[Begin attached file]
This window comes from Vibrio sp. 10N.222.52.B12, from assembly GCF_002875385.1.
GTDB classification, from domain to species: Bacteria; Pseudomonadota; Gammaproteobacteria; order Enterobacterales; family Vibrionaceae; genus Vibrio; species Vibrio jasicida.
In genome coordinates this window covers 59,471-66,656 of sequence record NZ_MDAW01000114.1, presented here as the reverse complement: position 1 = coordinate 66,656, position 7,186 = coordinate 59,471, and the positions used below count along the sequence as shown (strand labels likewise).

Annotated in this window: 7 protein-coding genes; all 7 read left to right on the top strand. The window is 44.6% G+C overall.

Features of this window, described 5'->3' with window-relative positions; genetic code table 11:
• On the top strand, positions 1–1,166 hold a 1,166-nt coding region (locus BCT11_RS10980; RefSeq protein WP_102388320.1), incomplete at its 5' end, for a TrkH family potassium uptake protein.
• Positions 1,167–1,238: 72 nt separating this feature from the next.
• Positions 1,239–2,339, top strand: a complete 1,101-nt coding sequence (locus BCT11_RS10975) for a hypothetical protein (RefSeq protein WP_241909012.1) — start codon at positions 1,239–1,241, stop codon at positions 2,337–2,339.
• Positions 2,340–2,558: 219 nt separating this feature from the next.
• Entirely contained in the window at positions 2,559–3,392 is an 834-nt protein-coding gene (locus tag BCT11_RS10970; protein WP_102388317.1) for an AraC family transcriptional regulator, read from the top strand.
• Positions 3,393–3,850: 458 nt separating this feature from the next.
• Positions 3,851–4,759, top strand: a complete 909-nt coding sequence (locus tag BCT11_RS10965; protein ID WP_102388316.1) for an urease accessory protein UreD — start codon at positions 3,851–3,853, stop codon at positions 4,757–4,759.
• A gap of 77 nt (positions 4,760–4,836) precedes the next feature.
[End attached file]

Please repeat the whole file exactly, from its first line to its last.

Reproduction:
This window comes from Vibrio sp. 10N.222.52.B12, from assembly GCF_002875385.1.
GTDB classification, from domain to species: Bacteria; Pseudomonadota; Gammaproteobacteria; order Enterobacterales; family Vibrionaceae; genus Vibrio; species Vibrio jasicida.
In genome coordinates this window covers 59,471-66,656 of sequence record NZ_MDAW01000114.1, presented here as the reverse complement: position 1 = coordinate 66,656, position 7,186 = coordinate 59,471, and the positions used below count along the sequence as shown (strand labels likewise).

Annotated in this window: 7 protein-coding genes; all 7 read left to right on the top strand. The window is 44.6% G+C overall.

Features of this window, described 5'->3' with window-relative positions; genetic code table 11:
• On the top strand, positions 1–1,166 hold a 1,166-nt coding region (locus BCT11_RS10980; RefSeq protein WP_102388320.1), incomplete at its 5' end, for a TrkH family potassium uptake protein.
• Positions 1,167–1,238: 72 nt separating this feature from the next.
• Positions 1,239–2,339, top strand: a complete 1,101-nt coding sequence (locus BCT11_RS10975) for a hypothetical protein (RefSeq protein WP_241909012.1) — start codon at positions 1,239–1,241, stop codon at positions 2,337–2,339.
• Positions 2,340–2,558: 219 nt separating this feature from the next.
• Entirely contained in the window at positions 2,559–3,392 is an 834-nt protein-coding gene (locus tag BCT11_RS10970; protein WP_102388317.1) for an AraC family transcriptional regulator, read from the top strand.
• Positions 3,393–3,850: 458 nt separating this feature from the next.
• Positions 3,851–4,759, top strand: a complete 909-nt coding sequence (locus tag BCT11_RS10965; protein ID WP_102388316.1) for an urease accessory protein UreD — start codon at positions 3,851–3,853, stop codon at positions 4,757–4,759.
• A gap of 77 nt (positions 4,760–4,836) precedes the next feature.